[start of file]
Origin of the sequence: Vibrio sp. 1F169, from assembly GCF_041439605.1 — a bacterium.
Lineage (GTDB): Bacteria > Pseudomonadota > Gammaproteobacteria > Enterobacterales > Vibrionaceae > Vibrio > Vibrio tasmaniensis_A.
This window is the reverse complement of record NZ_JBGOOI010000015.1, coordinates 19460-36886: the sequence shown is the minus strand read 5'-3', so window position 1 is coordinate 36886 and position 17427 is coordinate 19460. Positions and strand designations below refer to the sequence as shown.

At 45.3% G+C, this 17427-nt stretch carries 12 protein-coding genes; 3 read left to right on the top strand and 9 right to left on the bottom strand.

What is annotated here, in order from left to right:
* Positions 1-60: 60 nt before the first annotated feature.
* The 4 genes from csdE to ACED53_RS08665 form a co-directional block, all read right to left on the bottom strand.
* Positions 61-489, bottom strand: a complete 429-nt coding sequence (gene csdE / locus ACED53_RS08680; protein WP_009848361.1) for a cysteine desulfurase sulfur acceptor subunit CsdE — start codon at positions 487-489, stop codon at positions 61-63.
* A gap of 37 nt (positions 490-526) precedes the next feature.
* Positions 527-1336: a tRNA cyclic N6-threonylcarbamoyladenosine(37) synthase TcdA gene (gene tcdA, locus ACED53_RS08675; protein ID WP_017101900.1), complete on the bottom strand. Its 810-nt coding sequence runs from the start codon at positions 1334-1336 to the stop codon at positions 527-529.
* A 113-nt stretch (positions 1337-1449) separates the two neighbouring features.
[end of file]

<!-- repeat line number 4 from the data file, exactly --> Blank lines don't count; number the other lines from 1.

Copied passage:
At 45.3% G+C, this 17427-nt stretch carries 12 protein-coding genes; 3 read left to right on the top strand and 9 right to left on the bottom strand.